Monad transformers were introduced as a programming technique many years ago, but we are still not sure what mathematical structure they are. For example, we still don’t know if every monad has an associated monad transformer, or even if every monad should have just *one* associated monad transformer.

John Power argues that monad transformers should come *before* monads since every M-monad transformer gives raise to a monad M by applying it to the identity monad. One structure that comes before monads is adjunctions: every adjunction gives rise to a monad . Also, every monad can be split into an adjunction. There are usually many adjunctions a monad can be split into, but there are two canonical ones: the Kleisli and the Eilenberg-Moore (which are the initial and the final splittings in some sense).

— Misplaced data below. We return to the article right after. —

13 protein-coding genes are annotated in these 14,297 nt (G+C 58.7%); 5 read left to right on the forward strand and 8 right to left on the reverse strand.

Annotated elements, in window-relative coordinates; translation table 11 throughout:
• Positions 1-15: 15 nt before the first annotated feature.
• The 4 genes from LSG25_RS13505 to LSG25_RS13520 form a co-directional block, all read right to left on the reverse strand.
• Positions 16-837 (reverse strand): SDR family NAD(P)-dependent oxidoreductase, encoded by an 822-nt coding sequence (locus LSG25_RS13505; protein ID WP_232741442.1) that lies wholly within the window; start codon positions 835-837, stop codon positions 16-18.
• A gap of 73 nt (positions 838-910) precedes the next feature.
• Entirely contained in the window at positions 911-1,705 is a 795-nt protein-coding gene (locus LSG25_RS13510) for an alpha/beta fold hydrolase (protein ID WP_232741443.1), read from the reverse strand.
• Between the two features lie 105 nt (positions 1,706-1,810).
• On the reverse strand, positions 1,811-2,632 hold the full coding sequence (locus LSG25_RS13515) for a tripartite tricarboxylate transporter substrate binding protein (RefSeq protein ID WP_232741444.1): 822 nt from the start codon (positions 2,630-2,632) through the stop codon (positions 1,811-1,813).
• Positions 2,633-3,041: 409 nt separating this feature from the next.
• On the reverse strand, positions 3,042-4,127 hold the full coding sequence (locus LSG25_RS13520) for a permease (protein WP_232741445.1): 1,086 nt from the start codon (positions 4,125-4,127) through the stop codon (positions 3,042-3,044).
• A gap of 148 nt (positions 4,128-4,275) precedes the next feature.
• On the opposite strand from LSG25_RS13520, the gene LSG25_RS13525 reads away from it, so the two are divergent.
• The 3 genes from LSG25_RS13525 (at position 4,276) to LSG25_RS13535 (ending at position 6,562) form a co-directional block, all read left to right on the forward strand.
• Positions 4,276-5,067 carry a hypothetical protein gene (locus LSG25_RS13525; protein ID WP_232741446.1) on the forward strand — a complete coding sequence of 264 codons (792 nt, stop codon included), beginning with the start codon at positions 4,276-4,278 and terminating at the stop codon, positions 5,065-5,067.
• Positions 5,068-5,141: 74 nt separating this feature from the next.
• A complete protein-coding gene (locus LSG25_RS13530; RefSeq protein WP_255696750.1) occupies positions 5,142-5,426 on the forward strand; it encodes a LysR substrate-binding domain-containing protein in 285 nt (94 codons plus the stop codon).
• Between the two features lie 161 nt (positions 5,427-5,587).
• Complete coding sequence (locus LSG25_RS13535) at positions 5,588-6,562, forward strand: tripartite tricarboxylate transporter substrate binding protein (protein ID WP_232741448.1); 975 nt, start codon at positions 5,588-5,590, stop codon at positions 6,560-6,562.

Now, given an adjunction and a monad on , we can choose any adjunction giving rise to it and use adjoint composition to obtain a monad on .

So, a monad transformer for a monad might be explained by a choice of an adjunction splitting and a lifting of monads in to monads in .

If the choice of the adjunction is the Eilenberg-Moore one, then the lifting of is given by a distributive law of monads

, and the obtained monad is . For example, this explains the standard Haskell monad transformers for `Maybe`

and `Writer`

.

If the choice of the adjunction is the Kleisli one, then the lifting of is given by a distributive law of monads

, and the obtained monad is . For example, this explains the standard Haskell monad transformers for `Reader`

and `Cont`

.

The `State`

monad transformer is not explained by any of the canonical adjunctions splitting the monad, but by the currying/uncurrying adjunction characterizing exponentials:

Note that here the lifting is trivial, as the category on the left and the right of the adjunction is the same.